The Golden State Warriors, who are sitting atop the league after decades of near obscurity and general awfulness on the court, have long been noted by real basketball heads as a team with one of the best fanbases in the entire NBA. Now that they’re one of the premier teams in the NBA, tickets to games at the Oracle arena are a hot commodity, to say the least. And, as you are undoubtedly aware, the secondary ticket market for live events is thriving everywhere in the U.S., whether you’re talking about concerts or sports. There are a number of different outlets you can get them from, and one of them is StubHub, who is currently suing the Warriors because the NBA team has been freezing them out.
StubHub, the suit alleges, has been dealt a pretty crummy hand by the Warriors, who “[have] informed season-ticket holders should they resell their tickets through anything other than Ticketmaster’s exchange, NBATickets.com, they will have their ticket privileges revoked,” an act that “[includes] not being offered playoff tickets to the season in which they had already purchased season tickets or not being invited to purchase season tickets for next season.” As a result, not many season-ticket holders are going through StubHub to sell their tickets.
What makes this whole situation so ridiculous, in part, is the language being used by the secondary seller in their discussion of the case. “If the anti-competitive actions complained herein are not stopped, Ticketmaster is likely to seek to replicate them with other teams,” which would lead to “millions of Americans will be held captive to a monopoly secondary ticketing exchange.” This language is coming from StubHub, the company that broke ground on online resale deals in 2007, when they inked an exclusive deal with the MLB to sell secondary tickets through team websites — Pot, meet kettle, if you like.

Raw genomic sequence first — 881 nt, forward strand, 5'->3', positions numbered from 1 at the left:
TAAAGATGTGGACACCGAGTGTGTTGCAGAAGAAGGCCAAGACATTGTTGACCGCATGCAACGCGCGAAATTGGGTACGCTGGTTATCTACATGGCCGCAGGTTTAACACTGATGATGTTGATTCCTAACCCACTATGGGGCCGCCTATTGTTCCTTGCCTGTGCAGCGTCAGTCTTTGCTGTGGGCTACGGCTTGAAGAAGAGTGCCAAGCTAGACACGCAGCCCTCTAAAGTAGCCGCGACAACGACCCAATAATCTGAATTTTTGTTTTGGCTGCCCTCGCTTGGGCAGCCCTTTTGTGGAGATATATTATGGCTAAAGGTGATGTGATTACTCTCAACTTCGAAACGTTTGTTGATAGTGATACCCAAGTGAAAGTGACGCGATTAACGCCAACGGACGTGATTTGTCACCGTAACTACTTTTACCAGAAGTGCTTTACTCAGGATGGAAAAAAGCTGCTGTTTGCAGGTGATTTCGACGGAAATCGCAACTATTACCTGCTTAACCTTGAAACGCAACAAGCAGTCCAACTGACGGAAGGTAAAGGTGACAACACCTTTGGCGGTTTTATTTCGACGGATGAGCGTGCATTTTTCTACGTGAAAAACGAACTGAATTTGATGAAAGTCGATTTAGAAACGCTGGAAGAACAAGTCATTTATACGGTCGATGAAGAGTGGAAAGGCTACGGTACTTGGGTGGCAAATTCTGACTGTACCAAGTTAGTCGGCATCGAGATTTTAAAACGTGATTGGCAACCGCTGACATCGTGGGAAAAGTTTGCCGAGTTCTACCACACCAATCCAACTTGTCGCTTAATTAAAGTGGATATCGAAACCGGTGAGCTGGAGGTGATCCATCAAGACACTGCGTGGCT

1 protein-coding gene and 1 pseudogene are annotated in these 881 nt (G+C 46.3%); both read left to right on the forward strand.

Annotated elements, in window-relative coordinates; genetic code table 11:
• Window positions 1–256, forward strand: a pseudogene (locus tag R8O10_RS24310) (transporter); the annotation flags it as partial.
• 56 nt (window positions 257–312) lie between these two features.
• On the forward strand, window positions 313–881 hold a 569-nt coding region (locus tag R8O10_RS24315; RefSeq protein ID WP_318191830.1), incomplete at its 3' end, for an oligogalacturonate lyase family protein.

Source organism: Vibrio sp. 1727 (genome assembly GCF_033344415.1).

So, Stubhub is taking legal action to ensure that Ticketmaster can’t do what StubHub has been doing in other live sports venues for years. This is not especially new, or especially noteworthy in the world of law, save for the fact that fans of the NBA would be allowed more options for purchasing their tickets online, and sellers would be allowed more places to sell them. The Warriors have been dealing with Ticketmaster since 2012, but the team’s recent successes (they’ve already finished with nearly three times the number of wins than they did at the end of the 2011-2012 season and are in the Finals for the first time in 40 years) have apparently made the team and the ticket sellers more apt to pay attention to how fans can get seats to watch Steph Curry and company.
What does this mean for the average GSW fan? Well, for now, it means that you probably won’t have as much luck finding tickets to games at the Oracle as others, and it means that the normal ticket prices — which have already skyrocketed in light of the newfound success, and will soon again when the team moves across the Bay to San Francisco, instead of Oakland — are unlikely to get any cheaper, regardless of how this lawsuit turns out.